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Precision Agriculture Tools for On-Farm Research

Agriculture and Natural Resources
Alysa Gauci; Graduate Research Associate; Food, Agricultural and Biological Engineering; The Ohio State University
John Fulton; Professor; Food, Agricultural and Biological Engineering; The Ohio State University
Alex Lindsey; Associate Professor; Food, Agricultural and Environmental Science; The Ohio State University
Elizabeth Hawkins; Field Specialist; Food, Agriculture and Natural Resources; The Ohio State University
Cori Lee; Undergraduate Research Assistant; Food, Agricultural and Biological Engineering; The Ohio State University

The adoption of precision agriculture technologies continues to grow on U.S. farms. Auto-guidance, variable-rate technology (VRT), and yield monitors have become standard options on modern farm machinery (i.e., tractors, sprayers, and combines). These technologies have enabled farmers to conduct on-farm research more easily. Common on-farm studies include evaluating input rates (i.e., fertilizer and seed) and management practices such as tillage. In these studies farmers are interested in understanding their impact on crop yield and profitability. Results from on-farm research have been used to improve input management and profitability. However, this type of research requires proper design of the study and quality data collection to obtain accurate results. Further, those involved in the research need to have a plan for storing collected data, backing it up, and sharing it. Understanding the following steps for conducting successful on-farm research is essential:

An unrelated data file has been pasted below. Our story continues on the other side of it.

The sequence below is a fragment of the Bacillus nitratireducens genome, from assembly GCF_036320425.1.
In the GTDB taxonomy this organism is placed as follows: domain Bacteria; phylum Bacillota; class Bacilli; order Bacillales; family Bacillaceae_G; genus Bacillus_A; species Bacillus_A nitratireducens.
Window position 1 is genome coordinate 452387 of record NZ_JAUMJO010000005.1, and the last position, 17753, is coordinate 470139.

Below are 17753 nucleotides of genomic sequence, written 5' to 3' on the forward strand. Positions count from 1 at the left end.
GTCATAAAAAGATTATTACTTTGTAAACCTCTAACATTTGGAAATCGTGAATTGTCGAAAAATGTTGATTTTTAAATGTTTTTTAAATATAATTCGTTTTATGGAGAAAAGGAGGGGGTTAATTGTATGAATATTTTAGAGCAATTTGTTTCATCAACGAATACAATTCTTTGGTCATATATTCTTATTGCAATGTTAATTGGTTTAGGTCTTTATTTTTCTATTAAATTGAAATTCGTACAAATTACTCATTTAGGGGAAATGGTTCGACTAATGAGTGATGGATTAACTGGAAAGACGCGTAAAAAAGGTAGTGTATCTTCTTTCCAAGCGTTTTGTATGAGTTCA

1. Design the study
  2. Conduct the field study
  3. Analyze data
  4. Share/publish results

This fact sheet outlines the steps for designing and conducting on-farm studies. In addition, we explain farm management information system (FMIS) software’s role and use to support the design and analysis of on-farm studies (Table 1). Additional information about conducting on-farm research is available in the 2017 Ohio Agronomy Guide published by the Ohio State University. (Barker et al. 2017)

1. Design the Study